Modification of a Crop-Specific Drought Index for Simulating Corn Yield in Wet Years
- Kenneth G. Hubbard *a and
- Hong Wuab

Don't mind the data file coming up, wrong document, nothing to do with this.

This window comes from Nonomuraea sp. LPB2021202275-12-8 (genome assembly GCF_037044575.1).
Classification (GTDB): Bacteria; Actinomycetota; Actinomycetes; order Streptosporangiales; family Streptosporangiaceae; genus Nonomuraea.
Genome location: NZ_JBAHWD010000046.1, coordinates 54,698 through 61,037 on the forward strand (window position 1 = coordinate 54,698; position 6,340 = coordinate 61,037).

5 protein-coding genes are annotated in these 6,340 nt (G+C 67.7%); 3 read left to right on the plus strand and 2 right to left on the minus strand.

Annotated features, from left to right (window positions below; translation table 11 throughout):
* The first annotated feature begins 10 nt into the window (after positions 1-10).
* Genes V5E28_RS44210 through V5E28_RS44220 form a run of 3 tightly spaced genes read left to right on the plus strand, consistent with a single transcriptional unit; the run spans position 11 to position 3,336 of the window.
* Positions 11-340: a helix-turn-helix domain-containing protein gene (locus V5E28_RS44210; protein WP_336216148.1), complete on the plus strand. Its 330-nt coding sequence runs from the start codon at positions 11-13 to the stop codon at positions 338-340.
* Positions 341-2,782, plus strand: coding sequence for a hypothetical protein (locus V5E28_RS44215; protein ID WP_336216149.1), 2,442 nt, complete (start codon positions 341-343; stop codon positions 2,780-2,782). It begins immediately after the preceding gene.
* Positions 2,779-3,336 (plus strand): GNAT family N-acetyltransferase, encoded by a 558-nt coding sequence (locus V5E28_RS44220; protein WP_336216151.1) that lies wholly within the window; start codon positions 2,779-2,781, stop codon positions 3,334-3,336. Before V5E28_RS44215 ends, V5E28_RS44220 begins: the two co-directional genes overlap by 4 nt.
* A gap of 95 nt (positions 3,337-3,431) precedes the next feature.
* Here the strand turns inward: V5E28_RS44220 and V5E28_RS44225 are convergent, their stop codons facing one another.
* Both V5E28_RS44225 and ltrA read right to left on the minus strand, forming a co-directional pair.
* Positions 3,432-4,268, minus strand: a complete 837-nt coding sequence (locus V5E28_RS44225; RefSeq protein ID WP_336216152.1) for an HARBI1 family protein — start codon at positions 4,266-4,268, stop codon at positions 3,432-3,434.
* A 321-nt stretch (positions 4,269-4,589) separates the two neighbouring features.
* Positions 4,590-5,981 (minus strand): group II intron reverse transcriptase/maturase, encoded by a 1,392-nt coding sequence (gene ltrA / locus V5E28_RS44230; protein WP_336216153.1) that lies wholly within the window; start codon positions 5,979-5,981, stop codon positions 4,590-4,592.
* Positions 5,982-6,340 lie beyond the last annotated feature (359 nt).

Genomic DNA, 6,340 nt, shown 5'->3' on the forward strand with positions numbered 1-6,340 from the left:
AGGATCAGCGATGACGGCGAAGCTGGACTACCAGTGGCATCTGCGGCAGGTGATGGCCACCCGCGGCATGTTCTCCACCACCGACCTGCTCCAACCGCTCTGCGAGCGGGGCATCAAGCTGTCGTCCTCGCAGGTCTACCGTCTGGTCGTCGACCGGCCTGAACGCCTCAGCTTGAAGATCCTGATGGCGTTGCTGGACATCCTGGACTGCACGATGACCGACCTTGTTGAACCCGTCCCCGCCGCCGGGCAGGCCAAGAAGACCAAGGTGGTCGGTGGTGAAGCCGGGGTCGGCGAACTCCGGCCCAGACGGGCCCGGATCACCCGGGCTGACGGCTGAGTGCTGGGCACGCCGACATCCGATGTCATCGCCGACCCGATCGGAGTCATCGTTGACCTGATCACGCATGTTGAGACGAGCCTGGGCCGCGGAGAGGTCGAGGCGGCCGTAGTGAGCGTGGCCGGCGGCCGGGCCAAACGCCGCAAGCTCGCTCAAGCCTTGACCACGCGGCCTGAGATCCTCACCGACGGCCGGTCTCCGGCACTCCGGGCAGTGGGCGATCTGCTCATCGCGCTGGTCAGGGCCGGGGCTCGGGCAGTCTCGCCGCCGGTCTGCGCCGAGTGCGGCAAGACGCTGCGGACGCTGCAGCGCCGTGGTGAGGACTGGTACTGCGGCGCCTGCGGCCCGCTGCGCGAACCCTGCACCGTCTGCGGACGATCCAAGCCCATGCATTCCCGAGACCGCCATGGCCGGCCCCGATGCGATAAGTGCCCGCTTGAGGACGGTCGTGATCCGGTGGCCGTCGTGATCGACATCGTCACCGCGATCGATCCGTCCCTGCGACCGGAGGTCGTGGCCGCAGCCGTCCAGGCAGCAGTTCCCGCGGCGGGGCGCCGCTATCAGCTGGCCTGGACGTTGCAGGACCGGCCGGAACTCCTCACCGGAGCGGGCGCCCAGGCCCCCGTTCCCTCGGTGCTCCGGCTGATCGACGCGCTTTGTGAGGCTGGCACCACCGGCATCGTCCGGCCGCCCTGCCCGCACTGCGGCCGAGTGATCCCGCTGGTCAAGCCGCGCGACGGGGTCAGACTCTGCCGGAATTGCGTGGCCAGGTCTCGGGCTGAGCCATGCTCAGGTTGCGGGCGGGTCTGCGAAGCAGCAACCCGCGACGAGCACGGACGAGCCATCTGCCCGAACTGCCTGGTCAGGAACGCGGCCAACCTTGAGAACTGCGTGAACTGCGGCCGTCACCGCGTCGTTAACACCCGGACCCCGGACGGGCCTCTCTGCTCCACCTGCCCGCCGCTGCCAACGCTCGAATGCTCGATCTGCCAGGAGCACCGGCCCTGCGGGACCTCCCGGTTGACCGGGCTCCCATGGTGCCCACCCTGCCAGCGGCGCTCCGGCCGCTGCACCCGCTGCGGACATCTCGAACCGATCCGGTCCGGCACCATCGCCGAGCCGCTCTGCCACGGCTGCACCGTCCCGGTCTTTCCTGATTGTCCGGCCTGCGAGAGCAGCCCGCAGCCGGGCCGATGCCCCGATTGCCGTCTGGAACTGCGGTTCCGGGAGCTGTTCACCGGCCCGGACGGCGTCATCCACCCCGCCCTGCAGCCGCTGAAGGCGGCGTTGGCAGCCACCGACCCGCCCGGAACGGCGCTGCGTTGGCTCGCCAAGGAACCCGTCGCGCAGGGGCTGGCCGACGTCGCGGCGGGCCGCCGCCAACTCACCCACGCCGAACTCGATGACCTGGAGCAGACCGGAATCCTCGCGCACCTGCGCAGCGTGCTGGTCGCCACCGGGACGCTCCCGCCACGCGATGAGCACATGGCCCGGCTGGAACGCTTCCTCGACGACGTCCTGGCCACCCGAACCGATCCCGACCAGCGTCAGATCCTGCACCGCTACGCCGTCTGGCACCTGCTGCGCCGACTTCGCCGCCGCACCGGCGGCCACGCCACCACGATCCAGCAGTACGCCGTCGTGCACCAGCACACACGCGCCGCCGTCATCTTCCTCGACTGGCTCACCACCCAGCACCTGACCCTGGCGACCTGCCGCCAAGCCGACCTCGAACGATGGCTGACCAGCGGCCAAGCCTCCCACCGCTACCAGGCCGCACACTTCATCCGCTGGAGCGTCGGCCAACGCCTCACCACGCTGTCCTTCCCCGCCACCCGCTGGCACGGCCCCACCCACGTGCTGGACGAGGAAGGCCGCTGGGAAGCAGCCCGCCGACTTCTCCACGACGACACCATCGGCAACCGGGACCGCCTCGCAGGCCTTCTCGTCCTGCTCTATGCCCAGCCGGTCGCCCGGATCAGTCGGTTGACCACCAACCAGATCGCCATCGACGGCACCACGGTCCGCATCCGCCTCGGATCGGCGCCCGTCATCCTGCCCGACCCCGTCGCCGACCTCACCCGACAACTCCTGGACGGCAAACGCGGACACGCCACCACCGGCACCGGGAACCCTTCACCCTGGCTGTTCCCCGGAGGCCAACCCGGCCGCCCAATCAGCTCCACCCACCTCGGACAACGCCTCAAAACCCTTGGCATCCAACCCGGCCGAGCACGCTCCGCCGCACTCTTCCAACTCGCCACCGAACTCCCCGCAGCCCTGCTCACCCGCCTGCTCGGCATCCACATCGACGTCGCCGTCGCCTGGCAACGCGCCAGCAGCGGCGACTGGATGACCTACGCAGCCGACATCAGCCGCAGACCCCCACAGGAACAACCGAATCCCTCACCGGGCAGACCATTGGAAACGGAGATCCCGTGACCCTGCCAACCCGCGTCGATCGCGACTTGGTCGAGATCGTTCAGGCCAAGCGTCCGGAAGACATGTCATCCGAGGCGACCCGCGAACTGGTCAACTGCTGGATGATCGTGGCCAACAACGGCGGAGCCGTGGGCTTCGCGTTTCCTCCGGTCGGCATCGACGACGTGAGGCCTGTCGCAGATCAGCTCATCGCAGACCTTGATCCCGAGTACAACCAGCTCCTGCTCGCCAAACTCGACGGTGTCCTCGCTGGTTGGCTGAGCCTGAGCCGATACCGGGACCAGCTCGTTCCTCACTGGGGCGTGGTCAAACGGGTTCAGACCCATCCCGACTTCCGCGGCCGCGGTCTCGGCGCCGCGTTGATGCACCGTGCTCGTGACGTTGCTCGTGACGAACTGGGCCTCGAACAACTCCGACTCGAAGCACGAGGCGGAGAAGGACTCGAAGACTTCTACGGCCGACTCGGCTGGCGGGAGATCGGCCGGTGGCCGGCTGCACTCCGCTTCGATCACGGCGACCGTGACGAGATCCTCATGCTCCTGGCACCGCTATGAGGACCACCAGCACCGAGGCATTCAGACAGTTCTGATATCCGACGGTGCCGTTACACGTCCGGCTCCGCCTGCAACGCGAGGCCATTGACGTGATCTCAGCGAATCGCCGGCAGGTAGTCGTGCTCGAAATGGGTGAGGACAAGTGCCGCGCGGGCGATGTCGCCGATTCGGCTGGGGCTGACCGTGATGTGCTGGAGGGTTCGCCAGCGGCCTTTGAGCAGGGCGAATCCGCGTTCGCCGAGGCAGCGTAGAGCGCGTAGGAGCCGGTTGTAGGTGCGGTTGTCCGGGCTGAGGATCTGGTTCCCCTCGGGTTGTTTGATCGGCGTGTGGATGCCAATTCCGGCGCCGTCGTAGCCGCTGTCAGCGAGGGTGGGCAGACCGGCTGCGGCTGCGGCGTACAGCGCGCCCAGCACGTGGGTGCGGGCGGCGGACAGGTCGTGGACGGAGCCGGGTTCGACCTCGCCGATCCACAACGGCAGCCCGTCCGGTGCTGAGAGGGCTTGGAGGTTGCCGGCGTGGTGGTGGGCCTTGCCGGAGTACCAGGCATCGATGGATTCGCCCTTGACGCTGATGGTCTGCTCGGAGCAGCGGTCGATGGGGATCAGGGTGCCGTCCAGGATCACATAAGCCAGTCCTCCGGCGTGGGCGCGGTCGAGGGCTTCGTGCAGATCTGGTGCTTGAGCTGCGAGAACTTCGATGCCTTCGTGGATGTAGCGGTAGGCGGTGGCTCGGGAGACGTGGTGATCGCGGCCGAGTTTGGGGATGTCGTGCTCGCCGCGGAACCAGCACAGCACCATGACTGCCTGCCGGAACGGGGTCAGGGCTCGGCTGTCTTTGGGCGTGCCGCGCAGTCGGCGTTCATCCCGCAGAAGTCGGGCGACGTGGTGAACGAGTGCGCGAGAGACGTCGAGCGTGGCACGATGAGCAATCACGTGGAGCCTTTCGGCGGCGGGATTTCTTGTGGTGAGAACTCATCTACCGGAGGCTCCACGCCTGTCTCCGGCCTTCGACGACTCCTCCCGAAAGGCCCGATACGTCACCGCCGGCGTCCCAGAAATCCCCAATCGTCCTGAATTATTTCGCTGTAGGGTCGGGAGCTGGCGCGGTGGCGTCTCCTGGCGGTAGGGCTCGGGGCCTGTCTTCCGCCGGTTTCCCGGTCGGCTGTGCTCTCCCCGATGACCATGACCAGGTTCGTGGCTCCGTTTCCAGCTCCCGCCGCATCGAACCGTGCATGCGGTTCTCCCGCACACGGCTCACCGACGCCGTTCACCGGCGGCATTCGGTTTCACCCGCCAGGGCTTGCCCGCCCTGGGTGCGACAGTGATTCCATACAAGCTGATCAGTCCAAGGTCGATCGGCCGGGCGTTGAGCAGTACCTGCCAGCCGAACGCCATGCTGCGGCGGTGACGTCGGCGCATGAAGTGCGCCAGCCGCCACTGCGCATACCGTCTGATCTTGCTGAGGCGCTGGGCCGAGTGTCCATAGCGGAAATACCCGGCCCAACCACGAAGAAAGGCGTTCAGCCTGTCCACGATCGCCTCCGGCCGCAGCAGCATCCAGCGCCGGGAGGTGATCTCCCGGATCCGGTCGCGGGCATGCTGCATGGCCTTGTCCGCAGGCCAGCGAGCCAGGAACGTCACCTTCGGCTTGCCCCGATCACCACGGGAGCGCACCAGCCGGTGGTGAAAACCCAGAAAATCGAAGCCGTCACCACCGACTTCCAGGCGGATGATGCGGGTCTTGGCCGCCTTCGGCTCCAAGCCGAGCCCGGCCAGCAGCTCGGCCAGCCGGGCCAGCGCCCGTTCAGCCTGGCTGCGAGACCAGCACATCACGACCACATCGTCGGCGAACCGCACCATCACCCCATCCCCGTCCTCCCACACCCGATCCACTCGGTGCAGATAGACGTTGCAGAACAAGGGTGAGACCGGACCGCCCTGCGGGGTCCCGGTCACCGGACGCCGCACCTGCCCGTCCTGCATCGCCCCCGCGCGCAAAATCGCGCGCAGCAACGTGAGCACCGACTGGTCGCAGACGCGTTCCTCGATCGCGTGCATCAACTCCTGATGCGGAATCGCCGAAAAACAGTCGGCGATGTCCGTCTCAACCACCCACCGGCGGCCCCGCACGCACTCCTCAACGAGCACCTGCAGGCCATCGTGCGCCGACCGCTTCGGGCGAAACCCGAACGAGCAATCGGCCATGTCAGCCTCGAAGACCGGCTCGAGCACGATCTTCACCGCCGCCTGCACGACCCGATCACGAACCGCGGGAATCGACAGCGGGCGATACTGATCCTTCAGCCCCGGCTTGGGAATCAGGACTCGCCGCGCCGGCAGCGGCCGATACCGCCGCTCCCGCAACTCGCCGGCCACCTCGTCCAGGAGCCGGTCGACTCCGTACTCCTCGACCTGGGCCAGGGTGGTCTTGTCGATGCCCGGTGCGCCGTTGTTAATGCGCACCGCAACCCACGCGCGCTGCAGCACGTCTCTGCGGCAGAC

Drought occurs when there is a deficit in soil water supply to the plant. Severe drought limits crop yield by causing the plant's water use to be limited compared with a well-watered crop. Too much water (flooded soils) also causes stress to the plant whose roots are in saturated soil for long periods. Both situations lead to crop water stress, ultimately resulting in reduced crop yield. Since flood and drought can occur intermittently in cropping, an effective yield predictor should contain both flood and drought stress components for better representation of the range of natural conditions the plant might encounter during its growth period. This paper details the modification of the Crop-Specific Drought Index (CSDI) model by introducing a soil saturation factor, resulting in a Crop-Specific Stress Index (CSSI) model. The study was conducted in eastern Nebraska and southeastern Minnesota. The coefficients used in the CSSI model were estimated by a jackknifing procedure based on 1971–2002 climate data, nonirrigated yield data of corn (Zea mays L.), and soil information retrieved from the STATSGO database in the crop districts. Results show that all indicators of agreement between the estimated and actual yields show improvement of the new CSSI model over the old CSDI model in all districts. Results also show that the CSSI model outperforms the CSDI model in years characterized by soil saturation. For instance, the CSDI for 1993 overestimates the relative yield in northeastern Nebraska by about 28% while the CSSI underestimates the 1993 yield by 3%.Please view the pdf by using the Full Text (PDF) link under 'View' to the left.
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